Mammograms have long been viewed as a critical step in helping doctors detect and treat breast cancer. Their use on a routine basis, in fact, has been credited with saving thousands of lives. This test, however, is not always as accurate as clinicians would like it to be, especially when women happen to have dense breast tissue. When that is the case, generally reliable mammograms become much less so. Tumors that are present may go undetected as dense tissue makes it harder to see abnormalities that might be cause for concern.
Researchers believe they have a solution to help women with dense breast tissue. Known as molecular breast imaging, or MBI for short, the test is able to more readily detect cancerous cells in dense breast tissue.
MBI involves the use of a special radioactive tracer that is able to “light up” areas of cancer growth inside the breast. Once the tracer is injected into a patient, a nuclear medicine scanner is used to take pictures of the breasts. While still under study, a number of trials have shown that MBI offers a great deal of promise. One study found the test was four times more likely to find cancer in women with dense breast tissue than mammograms.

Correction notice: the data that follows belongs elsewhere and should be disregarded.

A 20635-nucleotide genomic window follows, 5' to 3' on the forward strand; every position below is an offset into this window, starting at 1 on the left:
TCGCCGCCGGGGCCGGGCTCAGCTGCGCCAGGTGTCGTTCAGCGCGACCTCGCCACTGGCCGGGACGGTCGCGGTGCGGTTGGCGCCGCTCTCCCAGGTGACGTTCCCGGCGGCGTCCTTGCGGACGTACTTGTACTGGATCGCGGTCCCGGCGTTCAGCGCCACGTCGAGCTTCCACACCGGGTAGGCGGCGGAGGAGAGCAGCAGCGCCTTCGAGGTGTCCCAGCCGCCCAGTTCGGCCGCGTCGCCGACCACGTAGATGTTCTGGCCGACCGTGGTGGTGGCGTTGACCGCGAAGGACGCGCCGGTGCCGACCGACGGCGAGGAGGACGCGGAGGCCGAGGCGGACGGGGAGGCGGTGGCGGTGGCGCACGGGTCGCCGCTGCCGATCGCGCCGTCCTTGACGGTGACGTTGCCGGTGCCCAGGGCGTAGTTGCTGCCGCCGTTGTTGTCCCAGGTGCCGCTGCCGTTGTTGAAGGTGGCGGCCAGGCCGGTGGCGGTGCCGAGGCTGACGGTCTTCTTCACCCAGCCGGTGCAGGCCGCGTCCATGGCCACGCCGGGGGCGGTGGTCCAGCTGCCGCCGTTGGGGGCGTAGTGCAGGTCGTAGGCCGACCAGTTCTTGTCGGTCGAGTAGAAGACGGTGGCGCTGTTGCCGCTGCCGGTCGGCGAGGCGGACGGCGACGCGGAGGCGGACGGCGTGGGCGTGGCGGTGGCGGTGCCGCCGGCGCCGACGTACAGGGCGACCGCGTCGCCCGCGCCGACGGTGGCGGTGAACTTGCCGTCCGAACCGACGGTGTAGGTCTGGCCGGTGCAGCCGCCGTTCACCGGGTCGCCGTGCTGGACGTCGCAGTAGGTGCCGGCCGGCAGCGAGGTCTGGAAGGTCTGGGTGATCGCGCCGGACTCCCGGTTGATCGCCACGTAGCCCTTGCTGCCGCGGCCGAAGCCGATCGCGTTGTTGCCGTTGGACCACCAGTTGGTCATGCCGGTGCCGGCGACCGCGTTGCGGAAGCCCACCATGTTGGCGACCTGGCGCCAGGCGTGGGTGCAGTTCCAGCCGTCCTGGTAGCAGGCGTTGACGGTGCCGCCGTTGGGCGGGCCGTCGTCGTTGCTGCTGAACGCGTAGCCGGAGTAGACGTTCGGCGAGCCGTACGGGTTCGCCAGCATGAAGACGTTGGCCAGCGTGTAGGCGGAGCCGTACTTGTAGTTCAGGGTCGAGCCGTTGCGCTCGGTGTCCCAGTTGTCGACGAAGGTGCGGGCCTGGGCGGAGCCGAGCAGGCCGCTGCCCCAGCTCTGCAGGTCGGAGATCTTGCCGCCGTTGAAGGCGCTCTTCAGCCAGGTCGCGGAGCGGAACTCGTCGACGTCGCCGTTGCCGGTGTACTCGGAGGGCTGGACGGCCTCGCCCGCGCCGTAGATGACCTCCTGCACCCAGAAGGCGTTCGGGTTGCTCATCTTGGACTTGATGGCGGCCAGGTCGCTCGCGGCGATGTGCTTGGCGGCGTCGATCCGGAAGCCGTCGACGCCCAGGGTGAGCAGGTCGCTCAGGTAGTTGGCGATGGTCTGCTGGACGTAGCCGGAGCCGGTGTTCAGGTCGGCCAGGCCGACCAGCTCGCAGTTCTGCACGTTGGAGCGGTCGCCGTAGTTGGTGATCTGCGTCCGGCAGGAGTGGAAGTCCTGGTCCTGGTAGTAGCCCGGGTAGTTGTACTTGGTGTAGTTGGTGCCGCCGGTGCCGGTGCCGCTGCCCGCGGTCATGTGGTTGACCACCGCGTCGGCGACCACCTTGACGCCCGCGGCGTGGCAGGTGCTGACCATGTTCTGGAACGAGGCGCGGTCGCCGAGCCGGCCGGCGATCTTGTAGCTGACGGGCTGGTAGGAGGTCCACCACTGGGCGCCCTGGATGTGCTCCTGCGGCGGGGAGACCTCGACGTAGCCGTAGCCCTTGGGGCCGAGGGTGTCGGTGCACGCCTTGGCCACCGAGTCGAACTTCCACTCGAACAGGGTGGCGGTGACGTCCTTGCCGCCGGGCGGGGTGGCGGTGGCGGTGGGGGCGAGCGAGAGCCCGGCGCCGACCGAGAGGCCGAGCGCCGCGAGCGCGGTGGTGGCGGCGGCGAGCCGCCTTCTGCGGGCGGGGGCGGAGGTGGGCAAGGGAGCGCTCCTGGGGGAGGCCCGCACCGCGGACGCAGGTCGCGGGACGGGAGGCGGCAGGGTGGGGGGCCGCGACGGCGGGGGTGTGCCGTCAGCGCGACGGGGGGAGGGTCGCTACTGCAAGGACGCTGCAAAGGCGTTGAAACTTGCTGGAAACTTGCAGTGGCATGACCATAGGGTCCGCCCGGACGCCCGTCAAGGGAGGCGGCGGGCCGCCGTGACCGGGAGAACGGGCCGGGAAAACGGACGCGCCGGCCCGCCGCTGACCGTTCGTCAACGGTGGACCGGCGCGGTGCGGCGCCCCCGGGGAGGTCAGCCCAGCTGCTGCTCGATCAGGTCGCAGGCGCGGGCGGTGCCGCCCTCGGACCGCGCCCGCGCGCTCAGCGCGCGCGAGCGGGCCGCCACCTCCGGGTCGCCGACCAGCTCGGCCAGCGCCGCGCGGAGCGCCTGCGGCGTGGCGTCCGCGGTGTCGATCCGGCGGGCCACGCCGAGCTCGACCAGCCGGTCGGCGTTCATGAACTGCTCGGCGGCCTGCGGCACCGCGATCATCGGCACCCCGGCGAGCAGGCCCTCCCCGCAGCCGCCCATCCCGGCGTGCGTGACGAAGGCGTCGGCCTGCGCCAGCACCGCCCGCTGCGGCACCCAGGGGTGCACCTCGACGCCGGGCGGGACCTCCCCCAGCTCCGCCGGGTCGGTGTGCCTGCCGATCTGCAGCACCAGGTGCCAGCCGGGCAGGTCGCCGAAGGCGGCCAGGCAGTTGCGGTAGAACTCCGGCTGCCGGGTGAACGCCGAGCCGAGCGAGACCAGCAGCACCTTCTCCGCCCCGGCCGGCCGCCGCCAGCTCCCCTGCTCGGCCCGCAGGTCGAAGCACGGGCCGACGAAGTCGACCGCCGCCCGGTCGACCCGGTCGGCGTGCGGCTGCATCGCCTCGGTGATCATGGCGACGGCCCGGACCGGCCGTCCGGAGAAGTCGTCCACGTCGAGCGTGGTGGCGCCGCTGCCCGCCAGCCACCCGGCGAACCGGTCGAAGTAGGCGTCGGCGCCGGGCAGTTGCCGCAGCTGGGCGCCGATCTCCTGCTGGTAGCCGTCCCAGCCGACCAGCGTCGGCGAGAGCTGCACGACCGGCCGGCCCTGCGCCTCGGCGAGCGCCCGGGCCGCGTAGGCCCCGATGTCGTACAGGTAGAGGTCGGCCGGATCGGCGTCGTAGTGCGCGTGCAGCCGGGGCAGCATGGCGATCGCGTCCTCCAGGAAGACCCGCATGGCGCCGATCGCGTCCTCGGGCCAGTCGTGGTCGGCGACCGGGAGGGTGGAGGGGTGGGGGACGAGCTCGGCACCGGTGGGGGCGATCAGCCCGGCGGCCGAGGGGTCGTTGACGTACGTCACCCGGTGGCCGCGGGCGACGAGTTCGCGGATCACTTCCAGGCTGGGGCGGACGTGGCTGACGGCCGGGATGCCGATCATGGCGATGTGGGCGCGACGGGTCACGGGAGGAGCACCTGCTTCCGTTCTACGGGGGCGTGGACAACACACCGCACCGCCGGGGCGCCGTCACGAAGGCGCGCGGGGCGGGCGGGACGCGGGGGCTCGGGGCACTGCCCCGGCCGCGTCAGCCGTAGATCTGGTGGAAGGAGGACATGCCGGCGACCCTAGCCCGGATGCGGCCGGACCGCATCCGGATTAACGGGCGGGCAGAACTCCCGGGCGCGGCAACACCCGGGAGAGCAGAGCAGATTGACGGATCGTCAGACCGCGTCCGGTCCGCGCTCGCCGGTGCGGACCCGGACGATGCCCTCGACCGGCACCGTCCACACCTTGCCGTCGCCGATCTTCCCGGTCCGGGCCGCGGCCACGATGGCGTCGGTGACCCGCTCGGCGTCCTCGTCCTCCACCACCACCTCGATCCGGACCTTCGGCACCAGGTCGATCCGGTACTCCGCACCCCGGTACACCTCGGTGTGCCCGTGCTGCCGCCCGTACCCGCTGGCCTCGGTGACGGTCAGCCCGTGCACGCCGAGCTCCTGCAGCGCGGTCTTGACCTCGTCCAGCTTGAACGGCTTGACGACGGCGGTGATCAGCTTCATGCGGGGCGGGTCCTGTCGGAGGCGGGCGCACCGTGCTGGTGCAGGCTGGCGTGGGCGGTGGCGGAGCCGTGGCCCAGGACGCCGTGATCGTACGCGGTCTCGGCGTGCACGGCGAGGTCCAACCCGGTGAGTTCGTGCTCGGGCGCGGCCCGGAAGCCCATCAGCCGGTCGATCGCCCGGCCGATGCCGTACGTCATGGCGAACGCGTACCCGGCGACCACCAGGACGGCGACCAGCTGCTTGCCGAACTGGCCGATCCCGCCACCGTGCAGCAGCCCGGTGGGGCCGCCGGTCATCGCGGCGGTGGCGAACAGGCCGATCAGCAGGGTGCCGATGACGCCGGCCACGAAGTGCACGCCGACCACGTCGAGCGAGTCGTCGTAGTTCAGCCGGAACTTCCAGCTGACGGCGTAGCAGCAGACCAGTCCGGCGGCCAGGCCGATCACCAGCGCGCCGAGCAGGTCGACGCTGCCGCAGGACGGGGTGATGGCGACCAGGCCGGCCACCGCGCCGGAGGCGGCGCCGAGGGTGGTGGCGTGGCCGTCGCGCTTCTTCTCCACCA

An estimated 246,000 American women are diagnosed with breast cancer each year. About 40,000 women die from this disease. Early screening tools such as mammograms have given women an edge in beating this disease by enabling detection in its first phases. While mammograms remain the gold standard in early detection, this test is not reliable for all women. The new MBI may offer hope to those who happen to have dense breast tissue.
All women are at risk for the development of breast cancer over the course of their lifetimes. With that in mind, it is strongly suggested women speak with their healthcare providers about routine screening. Mammograms are generally introduced in mid-life, but high risk factors may necessitate screening begins at younger ages.